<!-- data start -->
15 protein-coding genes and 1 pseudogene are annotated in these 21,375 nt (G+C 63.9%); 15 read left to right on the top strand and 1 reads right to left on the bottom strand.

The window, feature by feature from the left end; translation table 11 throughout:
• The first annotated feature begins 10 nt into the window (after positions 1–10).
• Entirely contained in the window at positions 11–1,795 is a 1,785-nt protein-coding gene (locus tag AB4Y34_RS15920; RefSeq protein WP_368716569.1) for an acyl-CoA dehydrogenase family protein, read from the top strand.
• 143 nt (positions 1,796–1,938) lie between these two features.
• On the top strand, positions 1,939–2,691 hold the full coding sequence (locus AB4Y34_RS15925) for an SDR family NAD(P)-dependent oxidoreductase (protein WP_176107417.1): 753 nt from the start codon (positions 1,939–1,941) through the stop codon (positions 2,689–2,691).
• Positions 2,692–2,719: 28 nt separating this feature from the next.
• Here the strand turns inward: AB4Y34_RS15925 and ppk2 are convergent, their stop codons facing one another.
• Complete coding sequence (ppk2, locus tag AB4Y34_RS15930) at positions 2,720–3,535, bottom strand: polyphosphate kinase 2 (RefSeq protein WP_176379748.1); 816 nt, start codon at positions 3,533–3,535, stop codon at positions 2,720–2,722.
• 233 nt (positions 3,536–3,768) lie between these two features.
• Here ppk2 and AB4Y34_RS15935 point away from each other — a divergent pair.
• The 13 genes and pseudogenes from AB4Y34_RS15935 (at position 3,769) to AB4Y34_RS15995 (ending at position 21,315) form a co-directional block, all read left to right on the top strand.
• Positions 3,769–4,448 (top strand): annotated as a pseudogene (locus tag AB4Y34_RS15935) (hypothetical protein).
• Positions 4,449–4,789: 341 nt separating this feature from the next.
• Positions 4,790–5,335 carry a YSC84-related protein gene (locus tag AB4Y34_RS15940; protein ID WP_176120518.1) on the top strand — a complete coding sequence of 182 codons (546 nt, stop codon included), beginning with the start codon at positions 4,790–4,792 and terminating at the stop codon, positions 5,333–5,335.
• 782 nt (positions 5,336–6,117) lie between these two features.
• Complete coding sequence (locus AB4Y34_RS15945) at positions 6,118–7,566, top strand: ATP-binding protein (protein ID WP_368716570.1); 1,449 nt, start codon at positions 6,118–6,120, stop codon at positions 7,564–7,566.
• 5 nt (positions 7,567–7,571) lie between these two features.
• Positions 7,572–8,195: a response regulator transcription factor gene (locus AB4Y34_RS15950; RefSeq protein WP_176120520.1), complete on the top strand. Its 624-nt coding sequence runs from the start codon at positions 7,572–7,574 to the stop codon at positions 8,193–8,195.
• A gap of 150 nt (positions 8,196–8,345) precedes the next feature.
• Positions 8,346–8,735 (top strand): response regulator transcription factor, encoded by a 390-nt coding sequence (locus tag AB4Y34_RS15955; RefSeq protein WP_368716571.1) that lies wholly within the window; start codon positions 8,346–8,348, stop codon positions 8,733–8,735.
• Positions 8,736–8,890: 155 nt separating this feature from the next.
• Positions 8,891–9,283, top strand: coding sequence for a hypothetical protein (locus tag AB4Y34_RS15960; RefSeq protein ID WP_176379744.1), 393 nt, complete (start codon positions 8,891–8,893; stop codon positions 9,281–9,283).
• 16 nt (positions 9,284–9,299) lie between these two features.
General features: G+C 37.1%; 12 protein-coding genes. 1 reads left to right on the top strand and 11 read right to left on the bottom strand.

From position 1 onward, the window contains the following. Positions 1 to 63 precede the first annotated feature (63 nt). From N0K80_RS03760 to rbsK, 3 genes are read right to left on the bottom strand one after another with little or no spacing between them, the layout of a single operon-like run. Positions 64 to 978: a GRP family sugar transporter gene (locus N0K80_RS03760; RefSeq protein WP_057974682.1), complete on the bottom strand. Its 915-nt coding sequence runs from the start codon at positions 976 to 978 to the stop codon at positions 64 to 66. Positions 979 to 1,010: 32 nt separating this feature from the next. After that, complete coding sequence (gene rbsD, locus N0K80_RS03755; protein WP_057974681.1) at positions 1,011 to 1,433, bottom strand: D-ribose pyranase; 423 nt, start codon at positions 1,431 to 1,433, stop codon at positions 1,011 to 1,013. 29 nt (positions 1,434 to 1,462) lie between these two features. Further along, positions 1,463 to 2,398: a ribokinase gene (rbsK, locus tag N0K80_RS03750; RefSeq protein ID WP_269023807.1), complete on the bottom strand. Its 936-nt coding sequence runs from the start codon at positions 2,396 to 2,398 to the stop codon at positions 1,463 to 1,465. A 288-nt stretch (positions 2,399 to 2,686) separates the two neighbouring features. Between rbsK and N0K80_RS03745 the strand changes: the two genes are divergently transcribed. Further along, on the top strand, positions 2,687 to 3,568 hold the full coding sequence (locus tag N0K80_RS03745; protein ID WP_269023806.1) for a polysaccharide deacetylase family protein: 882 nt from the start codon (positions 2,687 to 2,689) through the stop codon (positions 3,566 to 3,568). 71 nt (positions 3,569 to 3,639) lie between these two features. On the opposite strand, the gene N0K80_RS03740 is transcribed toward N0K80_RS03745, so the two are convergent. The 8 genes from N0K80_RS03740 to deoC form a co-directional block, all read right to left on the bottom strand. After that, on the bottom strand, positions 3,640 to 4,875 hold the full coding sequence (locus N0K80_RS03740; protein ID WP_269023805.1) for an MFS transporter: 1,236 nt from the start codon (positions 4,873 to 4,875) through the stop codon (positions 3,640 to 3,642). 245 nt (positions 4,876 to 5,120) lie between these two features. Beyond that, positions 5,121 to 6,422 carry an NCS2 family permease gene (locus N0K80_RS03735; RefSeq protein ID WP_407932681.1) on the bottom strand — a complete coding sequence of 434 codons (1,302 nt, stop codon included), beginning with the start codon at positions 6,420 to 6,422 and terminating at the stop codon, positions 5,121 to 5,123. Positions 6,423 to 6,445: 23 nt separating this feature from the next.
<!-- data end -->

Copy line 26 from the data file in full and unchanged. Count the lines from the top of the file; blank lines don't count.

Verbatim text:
From position 1 onward, the window contains the following. Positions 1 to 63 precede the first annotated feature (63 nt). From N0K80_RS03760 to rbsK, 3 genes are read right to left on the bottom strand one after another with little or no spacing between them, the layout of a single operon-like run. Positions 64 to 978: a GRP family sugar transporter gene (locus N0K80_RS03760; RefSeq protein WP_057974682.1), complete on the bottom strand. Its 915-nt coding sequence runs from the start codon at positions 976 to 978 to the stop codon at positions 64 to 66. Positions 979 to 1,010: 32 nt separating this feature from the next. After that, complete coding sequence (gene rbsD, locus N0K80_RS03755; protein WP_057974681.1) at positions 1,011 to 1,433, bottom strand: D-ribose pyranase; 423 nt, start codon at positions 1,431 to 1,433, stop codon at positions 1,011 to 1,013. 29 nt (positions 1,434 to 1,462) lie between these two features. Further along, positions 1,463 to 2,398: a ribokinase gene (rbsK, locus tag N0K80_RS03750; RefSeq protein ID WP_269023807.1), complete on the bottom strand. Its 936-nt coding sequence runs from the start codon at positions 2,396 to 2,398 to the stop codon at positions 1,463 to 1,465. A 288-nt stretch (positions 2,399 to 2,686) separates the two neighbouring features. Between rbsK and N0K80_RS03745 the strand changes: the two genes are divergently transcribed. Further along, on the top strand, positions 2,687 to 3,568 hold the full coding sequence (locus tag N0K80_RS03745; protein ID WP_269023806.1) for a polysaccharide deacetylase family protein: 882 nt from the start codon (positions 2,687 to 2,689) through the stop codon (positions 3,566 to 3,568). 71 nt (positions 3,569 to 3,639) lie between these two features. On the opposite strand, the gene N0K80_RS03740 is transcribed toward N0K80_RS03745, so the two are convergent. The 8 genes from N0K80_RS03740 to deoC form a co-directional block, all read right to left on the bottom strand. After that, on the bottom strand, positions 3,640 to 4,875 hold the full coding sequence (locus N0K80_RS03740; protein ID WP_269023805.1) for an MFS transporter: 1,236 nt from the start codon (positions 4,873 to 4,875) through the stop codon (positions 3,640 to 3,642). 245 nt (positions 4,876 to 5,120) lie between these two features. Beyond that, positions 5,121 to 6,422 carry an NCS2 family permease gene (locus N0K80_RS03735; RefSeq protein ID WP_407932681.1) on the bottom strand — a complete coding sequence of 434 codons (1,302 nt, stop codon included), beginning with the start codon at positions 6,420 to 6,422 and terminating at the stop codon, positions 5,121 to 5,123. Positions 6,423 to 6,445: 23 nt separating this feature from the next.